top of page
  • Chad Werkhoven

Psalm 51:10-12 - Demolition & Construction

Confession demolishes filthy sin and constructs a clean heart in its place.


Read / Listen

Read Psalm 51

Listen to passage & devotional:

 

Heidelberg Catechism Q&A 126


Q. What does the fifth request mean?


A. “Forgive us our debts,

as we also have forgiven our debtors” means,


Because of Christ’s blood,

do not hold against us,

poor sinners that we are,

any of the sins we do

or the evil that constantly clings to us.


Forgive us just as we are fully determined,

as evidence of your grace in us,

to forgive our neighbors

 

Summary

It's easy to think of the confession of your sin as a purely negative act, in that you're asking for your sins to be taken away, or negated. But our passage today helps us understand that confession involves two distinct aspects: the removal of sins for sure, but also the restoration of godly behavior.


Earlier in Psalm 51, David asks for his sins to be washed away (v3), and his iniquity to be blotted out (v9). This necessary first step removes the filfth and decay brought about by the sins being confessed.


In today's passage, there are three actions David asks God to perform within him: to create a pure heart, to renew a steadfast spirit, and to restore the joy of salvation. These requests are sandwiched around the key ingredient for the new life that David is asking for: the internal presence of the Holy Spirit.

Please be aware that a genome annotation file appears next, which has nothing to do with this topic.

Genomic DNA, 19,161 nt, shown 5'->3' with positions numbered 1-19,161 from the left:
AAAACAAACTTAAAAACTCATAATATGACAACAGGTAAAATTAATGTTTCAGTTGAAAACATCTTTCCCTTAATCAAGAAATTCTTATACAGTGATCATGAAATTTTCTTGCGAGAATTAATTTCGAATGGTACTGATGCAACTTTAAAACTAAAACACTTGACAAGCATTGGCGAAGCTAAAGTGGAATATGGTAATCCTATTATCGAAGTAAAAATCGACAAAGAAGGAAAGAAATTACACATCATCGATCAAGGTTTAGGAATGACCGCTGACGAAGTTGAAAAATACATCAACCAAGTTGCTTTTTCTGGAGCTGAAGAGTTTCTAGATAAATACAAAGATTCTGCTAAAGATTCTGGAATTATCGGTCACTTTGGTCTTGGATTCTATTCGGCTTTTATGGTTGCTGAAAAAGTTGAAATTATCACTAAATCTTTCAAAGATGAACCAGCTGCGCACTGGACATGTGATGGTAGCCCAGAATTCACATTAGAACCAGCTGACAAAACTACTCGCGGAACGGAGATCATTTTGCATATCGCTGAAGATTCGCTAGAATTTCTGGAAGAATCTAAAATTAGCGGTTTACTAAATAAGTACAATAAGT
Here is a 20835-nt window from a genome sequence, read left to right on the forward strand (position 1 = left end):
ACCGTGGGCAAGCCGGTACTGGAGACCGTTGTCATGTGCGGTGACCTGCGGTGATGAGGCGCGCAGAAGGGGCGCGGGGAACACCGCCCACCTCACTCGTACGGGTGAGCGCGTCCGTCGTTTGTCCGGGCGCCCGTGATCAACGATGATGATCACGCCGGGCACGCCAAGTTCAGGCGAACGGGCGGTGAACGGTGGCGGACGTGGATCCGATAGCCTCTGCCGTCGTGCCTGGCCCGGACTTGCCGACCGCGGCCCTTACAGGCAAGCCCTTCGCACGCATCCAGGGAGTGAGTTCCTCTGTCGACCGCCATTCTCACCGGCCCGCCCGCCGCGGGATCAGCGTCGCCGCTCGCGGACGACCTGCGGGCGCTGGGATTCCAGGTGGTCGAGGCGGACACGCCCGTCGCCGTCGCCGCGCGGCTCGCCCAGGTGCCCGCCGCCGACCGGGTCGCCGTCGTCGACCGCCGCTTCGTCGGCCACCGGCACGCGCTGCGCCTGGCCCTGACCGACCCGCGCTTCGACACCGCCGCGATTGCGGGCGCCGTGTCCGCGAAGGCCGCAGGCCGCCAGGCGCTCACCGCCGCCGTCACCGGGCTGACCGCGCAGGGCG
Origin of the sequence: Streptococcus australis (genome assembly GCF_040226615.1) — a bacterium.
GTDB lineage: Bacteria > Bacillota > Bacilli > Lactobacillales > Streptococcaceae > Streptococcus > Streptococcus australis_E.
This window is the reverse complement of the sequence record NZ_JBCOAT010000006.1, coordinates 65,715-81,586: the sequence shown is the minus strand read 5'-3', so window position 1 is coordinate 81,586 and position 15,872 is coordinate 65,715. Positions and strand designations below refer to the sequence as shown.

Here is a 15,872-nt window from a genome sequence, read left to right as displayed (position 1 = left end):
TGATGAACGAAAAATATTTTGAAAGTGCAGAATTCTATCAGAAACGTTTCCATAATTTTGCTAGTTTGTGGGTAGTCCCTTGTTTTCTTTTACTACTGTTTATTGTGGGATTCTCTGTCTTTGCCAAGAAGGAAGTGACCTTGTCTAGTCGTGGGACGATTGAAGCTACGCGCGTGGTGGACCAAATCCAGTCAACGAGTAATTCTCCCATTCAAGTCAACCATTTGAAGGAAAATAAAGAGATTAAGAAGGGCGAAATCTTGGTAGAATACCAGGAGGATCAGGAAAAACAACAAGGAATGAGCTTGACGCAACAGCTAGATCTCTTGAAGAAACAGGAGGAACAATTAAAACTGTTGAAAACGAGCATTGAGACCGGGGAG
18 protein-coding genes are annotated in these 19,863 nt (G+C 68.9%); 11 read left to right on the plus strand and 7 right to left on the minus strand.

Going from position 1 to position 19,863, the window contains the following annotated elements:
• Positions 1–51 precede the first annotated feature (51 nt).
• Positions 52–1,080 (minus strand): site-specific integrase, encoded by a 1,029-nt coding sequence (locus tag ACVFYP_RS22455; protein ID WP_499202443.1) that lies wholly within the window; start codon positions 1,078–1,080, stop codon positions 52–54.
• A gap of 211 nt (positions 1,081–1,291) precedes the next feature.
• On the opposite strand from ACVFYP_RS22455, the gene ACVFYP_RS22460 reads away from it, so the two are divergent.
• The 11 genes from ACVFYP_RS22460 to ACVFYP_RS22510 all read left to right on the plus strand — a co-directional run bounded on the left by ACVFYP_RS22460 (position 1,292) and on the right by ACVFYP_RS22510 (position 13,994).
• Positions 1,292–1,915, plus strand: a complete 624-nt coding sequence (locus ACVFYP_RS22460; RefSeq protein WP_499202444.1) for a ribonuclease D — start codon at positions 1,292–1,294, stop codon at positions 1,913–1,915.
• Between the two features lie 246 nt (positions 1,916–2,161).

Think of the process of replacing delapidated buildings with new construction. The project isn't finished once the old buildings are mowed down and hauled away. In fact, that's often the quickest and easiest part of the project! Raising up the new buildings takes hard work, resources and time.


This is how confession works: it's not just asking God to demolish your sins and haul them away (that's actually the easy part!), but confession also must involve inviting the Spirit to (once again) begin new construction in your life.



Dig Deeper


Too often people equate forgiveness and salvation as nothing more than a bunch of divine do-overs, as if whenever you mess up God's expectation for perfect righteousness in your life, you can simply confess your sins and God will give you another new blank slate so you can try again.


Of course the big problem with this type of thinking, aside from the fact that it's completly contrary to scripture, is that it's totally hopeless. Even if you were given an infinite amout of do-overs, you would never meet the perfect standard God requires.


David wrote Psalm 51 roughly 1,000 years before Jesus lived, so David had no way of understanding the theological details describing how Jesus would become the perfect righteousness we need in order to satisfy God's demand. But even so, David knew he didn't just need his sin demolished and taken away, he needed a pure heart and steadfast spirit built back up in the spot that sin had been, and he knew that he was completely reliant on the Holy Spirit to construct these things within him.


So confess your sin often, just as Jesus commands us in the Lord's Prayer. But in doing so, don't just ask for another hopeless do-over. Instead, pray that Holy Spirit will fill the void left by the blotted out sin with the pure heart and steadfast spirit you need.



  • ACKNOWLEDGE WHO GOD IS: Our Father; who restores to us the joy of His salvation;

  • ALIGN YOUR LIFE WITH GOD'S WILL: Pray your sins will be taken away and that the Holy Spirit will create, renew, restore and grant you a pure heart.

  • ASK GOD FOR WHAT YOU NEED:

 

Read the New Testament in a year, a chapter a day - Revelation 16

Comentários


Questions or comments?

Recent Posts:

bottom of page